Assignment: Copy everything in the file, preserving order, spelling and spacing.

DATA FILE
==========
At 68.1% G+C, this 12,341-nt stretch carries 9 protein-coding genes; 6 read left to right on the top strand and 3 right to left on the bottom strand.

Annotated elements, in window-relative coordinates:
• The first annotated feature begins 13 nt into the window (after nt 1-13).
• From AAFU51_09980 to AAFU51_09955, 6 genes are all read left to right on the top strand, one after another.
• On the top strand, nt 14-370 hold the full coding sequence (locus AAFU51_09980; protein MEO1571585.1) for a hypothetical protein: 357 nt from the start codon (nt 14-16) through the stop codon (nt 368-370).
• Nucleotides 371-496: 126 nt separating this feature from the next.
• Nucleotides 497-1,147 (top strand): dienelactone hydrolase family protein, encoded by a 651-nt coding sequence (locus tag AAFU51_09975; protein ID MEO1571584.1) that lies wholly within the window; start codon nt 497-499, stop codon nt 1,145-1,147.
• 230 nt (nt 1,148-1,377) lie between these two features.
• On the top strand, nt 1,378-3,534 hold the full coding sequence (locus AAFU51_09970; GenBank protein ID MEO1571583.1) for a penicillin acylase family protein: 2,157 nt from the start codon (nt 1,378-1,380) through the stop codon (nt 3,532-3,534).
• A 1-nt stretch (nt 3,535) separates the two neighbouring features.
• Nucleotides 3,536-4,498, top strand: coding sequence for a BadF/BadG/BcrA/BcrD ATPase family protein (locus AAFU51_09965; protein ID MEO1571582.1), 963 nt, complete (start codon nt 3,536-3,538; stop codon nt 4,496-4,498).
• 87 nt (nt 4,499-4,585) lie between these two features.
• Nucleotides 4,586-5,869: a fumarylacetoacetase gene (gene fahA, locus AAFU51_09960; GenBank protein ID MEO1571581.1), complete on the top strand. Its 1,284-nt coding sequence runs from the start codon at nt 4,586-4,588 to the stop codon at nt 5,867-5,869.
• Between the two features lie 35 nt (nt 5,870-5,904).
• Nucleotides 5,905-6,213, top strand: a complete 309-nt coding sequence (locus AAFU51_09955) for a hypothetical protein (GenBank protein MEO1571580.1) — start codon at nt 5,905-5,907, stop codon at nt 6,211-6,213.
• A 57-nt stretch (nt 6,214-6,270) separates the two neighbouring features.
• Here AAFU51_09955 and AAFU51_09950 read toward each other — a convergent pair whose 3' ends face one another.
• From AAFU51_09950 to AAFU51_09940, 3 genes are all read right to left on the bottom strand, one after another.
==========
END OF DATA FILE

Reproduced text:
At 68.1% G+C, this 12,341-nt stretch carries 9 protein-coding genes; 6 read left to right on the top strand and 3 right to left on the bottom strand.

Annotated elements, in window-relative coordinates:
• The first annotated feature begins 13 nt into the window (after nt 1-13).
• From AAFU51_09980 to AAFU51_09955, 6 genes are all read left to right on the top strand, one after another.
• On the top strand, nt 14-370 hold the full coding sequence (locus AAFU51_09980; protein MEO1571585.1) for a hypothetical protein: 357 nt from the start codon (nt 14-16) through the stop codon (nt 368-370).
• Nucleotides 371-496: 126 nt separating this feature from the next.
• Nucleotides 497-1,147 (top strand): dienelactone hydrolase family protein, encoded by a 651-nt coding sequence (locus tag AAFU51_09975; protein ID MEO1571584.1) that lies wholly within the window; start codon nt 497-499, stop codon nt 1,145-1,147.
• 230 nt (nt 1,148-1,377) lie between these two features.
• On the top strand, nt 1,378-3,534 hold the full coding sequence (locus AAFU51_09970; GenBank protein ID MEO1571583.1) for a penicillin acylase family protein: 2,157 nt from the start codon (nt 1,378-1,380) through the stop codon (nt 3,532-3,534).
• A 1-nt stretch (nt 3,535) separates the two neighbouring features.
• Nucleotides 3,536-4,498, top strand: coding sequence for a BadF/BadG/BcrA/BcrD ATPase family protein (locus AAFU51_09965; protein ID MEO1571582.1), 963 nt, complete (start codon nt 3,536-3,538; stop codon nt 4,496-4,498).
• 87 nt (nt 4,499-4,585) lie between these two features.
• Nucleotides 4,586-5,869: a fumarylacetoacetase gene (gene fahA, locus AAFU51_09960; GenBank protein ID MEO1571581.1), complete on the top strand. Its 1,284-nt coding sequence runs from the start codon at nt 4,586-4,588 to the stop codon at nt 5,867-5,869.
• Between the two features lie 35 nt (nt 5,870-5,904).
• Nucleotides 5,905-6,213, top strand: a complete 309-nt coding sequence (locus AAFU51_09955) for a hypothetical protein (GenBank protein MEO1571580.1) — start codon at nt 5,905-5,907, stop codon at nt 6,211-6,213.
• A 57-nt stretch (nt 6,214-6,270) separates the two neighbouring features.
• Here AAFU51_09955 and AAFU51_09950 read toward each other — a convergent pair whose 3' ends face one another.
• From AAFU51_09950 to AAFU51_09940, 3 genes are all read right to left on the bottom strand, one after another.